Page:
Many types of mold are harmless, but several have been found to produce serious health complications and/or compromise the quality and structure of the home. Home energy auditors can be a great resource by looking for signs of water damage during their inspection, which may indicate a mold or rot problem.
Whether you live in a brand new house or a mid-century fixer-upper, a home energy auditor can help identify the most cost-effective modifications for your unique home. Jonathan Brown, owner of Designnine Studio, a Community Power Works auditing company, has seen first-hand some of lesser-known benefits of the energy audit process. “Homeowners frequently report that they were able to learn a lot from having a simple energy audit of their home. It’s the collected knowledge our auditors possess that makes them so valuable,” reports Mr. Brown.
Some frequent questions an auditor may hear is, “Why is water forming on my windows? Do I need new windows?” The simple answer: it depends. Moisture in the air (water vapor) condenses to form water droplets on cool surfaces. This is known as the dew point. This is the same process that forms droplets on the outside of a cold glass of water. The extent that this condensation occurs in a home is a result of the relative humidity, air temperature, and ventilation. Single-paned windows are notorious for producing condensation because they do not offer the thermal barrier, or temperature gradient, that a double-paned window provides.
Dr. Wade Ayers, a Designnine Studio auditor, draws from his knowledge of health care when inspecting a home, “We’ve seen a number of homes with moisture control issues. These moisture problems are typically linked to a lack of air-flow in a non-efficient home, and may contribute to dampness, wood rot, mold health issues, or heat loss.” “Mold is directly related to humidity, and humidity is directly related to air flow,” he adds.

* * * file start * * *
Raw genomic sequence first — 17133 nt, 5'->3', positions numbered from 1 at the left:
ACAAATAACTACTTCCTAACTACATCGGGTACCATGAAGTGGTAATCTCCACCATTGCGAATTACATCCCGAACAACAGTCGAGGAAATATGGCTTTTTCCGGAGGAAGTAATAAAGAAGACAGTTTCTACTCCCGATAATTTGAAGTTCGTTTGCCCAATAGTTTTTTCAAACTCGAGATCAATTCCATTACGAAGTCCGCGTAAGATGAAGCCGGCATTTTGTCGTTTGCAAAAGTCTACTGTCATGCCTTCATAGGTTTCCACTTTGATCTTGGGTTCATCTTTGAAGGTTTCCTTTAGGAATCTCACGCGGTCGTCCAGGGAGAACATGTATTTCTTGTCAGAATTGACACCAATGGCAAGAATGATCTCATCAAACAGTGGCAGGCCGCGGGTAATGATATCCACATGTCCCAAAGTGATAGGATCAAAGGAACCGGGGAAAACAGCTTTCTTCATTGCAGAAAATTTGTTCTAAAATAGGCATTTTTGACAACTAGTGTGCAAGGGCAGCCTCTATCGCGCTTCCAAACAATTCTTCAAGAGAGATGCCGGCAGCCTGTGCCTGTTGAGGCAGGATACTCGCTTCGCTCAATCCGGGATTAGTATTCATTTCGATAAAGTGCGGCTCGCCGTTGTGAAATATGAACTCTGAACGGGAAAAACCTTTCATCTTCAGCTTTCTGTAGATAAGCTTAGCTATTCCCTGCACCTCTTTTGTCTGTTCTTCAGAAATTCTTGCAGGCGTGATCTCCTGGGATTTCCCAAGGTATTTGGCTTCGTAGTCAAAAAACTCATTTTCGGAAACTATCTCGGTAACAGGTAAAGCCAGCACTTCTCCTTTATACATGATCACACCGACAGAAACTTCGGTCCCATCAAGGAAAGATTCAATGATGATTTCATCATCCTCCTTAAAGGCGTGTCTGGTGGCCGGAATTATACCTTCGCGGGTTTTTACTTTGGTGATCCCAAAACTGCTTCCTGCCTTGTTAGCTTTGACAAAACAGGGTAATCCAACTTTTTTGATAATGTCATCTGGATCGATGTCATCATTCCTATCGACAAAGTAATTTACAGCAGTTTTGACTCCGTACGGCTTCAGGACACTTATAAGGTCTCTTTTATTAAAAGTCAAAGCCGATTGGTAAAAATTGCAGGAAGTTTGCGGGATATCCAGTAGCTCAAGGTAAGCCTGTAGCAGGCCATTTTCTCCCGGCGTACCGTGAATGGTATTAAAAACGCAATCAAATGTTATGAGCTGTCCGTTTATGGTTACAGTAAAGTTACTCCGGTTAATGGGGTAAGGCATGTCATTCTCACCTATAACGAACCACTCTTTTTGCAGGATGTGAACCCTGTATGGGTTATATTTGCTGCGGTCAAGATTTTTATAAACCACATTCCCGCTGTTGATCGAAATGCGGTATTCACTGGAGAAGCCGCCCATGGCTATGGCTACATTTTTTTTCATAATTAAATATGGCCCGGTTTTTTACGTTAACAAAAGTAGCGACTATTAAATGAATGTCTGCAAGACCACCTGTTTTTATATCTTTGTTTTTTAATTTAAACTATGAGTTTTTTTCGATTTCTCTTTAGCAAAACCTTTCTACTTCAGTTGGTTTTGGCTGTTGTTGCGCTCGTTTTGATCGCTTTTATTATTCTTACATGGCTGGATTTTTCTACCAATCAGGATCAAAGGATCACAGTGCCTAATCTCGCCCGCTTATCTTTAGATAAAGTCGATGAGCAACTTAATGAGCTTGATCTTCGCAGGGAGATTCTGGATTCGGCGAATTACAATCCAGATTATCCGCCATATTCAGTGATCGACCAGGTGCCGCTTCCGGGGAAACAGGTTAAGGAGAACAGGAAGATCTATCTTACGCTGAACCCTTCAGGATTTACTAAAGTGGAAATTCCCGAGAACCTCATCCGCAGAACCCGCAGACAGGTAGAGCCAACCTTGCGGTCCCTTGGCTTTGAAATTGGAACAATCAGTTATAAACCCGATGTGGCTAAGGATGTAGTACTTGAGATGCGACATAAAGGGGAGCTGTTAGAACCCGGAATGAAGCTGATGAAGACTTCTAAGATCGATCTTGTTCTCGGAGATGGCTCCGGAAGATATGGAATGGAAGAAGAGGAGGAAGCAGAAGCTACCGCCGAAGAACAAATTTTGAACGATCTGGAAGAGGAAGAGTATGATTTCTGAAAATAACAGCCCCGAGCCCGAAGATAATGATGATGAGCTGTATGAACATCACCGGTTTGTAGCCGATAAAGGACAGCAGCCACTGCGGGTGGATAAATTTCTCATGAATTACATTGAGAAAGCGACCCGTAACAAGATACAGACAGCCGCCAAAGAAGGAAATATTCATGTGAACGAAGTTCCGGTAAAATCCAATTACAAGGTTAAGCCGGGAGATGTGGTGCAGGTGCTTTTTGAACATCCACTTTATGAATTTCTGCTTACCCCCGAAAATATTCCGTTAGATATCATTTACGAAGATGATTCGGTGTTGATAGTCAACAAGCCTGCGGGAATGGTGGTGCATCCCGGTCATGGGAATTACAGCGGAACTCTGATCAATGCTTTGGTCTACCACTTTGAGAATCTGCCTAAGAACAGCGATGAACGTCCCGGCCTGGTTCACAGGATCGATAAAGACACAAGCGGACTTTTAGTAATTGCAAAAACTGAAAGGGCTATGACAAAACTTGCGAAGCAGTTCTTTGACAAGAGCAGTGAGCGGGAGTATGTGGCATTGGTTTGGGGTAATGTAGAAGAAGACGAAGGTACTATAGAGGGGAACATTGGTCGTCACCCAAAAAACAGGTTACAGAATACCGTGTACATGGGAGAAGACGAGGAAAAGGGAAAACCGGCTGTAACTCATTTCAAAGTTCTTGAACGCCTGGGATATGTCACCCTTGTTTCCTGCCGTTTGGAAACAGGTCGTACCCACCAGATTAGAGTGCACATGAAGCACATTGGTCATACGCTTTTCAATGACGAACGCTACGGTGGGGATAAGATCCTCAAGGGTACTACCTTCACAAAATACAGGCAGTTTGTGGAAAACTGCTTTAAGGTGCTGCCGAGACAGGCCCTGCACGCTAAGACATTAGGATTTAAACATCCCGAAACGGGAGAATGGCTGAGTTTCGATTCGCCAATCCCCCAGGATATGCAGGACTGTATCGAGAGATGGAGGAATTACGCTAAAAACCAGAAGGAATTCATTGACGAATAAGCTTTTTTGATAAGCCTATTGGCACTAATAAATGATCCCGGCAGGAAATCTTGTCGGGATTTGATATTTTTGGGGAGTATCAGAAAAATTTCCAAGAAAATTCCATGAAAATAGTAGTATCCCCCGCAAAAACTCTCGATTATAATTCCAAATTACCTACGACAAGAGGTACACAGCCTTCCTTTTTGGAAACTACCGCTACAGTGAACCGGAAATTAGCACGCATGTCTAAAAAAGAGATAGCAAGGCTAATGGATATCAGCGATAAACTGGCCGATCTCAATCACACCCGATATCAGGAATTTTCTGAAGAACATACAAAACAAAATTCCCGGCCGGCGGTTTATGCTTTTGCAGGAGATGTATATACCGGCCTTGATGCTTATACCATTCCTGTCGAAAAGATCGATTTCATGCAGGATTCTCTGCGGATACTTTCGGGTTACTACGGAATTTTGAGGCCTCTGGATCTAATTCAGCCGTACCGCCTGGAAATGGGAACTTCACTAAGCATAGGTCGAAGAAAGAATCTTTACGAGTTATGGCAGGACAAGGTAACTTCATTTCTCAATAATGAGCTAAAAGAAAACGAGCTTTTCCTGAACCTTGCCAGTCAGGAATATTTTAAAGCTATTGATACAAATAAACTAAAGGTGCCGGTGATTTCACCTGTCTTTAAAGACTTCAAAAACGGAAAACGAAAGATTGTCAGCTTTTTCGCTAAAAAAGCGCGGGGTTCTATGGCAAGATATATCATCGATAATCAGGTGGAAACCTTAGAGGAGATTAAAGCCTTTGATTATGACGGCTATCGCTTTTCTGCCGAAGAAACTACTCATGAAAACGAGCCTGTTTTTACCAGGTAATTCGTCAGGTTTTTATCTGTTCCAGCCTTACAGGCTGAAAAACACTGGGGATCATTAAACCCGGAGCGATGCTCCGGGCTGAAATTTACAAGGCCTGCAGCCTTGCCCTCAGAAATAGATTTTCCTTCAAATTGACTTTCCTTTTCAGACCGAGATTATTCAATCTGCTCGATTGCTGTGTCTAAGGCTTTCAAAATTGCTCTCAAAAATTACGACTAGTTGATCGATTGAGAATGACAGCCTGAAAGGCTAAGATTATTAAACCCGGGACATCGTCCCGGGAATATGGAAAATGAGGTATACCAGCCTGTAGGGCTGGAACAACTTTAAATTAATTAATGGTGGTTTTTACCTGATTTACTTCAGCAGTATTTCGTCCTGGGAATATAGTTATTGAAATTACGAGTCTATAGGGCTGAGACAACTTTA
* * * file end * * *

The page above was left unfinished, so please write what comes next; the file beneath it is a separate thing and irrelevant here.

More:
Energy auditors perform many tests during their 2-4 hour inspection. “We are able to utilize technology to assess the strengths and weaknesses of a home,” says Dr. Ayers. “The blower door test depressurizes the building, allowing for an increase in air flow, and then our infrared cameras can detect the resulting differences in temperature. With this technology we are able to determine areas of the home that are compromised.”For example, during a recent home energy audit, a simple blower door test revealed signs of leakage from French doors (pictured to the right in dark purple).
Closer inspection showed dry rot on the doorframe (shown below). “It seemed peculiar to me that only the bottom of the door was showing signs of damage,” Dr. Ayers recalls.
Using his knowledge of efficient airflow and moisture control, the Dr. Ayers was able to determine that the double-paned windows were not likely to form condensation, since the inside pane is at indoor temperature and did not allow for the water vapor in the air to reach its dew point and condense. Upon further investigation, he discovered metal weather-stripping on the outside of the door that had not been properly installed flush with the wood. What was meant to be a step in the right direction had instead created a bigger problem due to incorrect installation. The dry rot had not only damaged the door, but also contributed to a large air leak within the home, making it difficult for the homeowners to keep the room comfortably warm, thus increasing their electricity usage and creating a perfect environment for mold.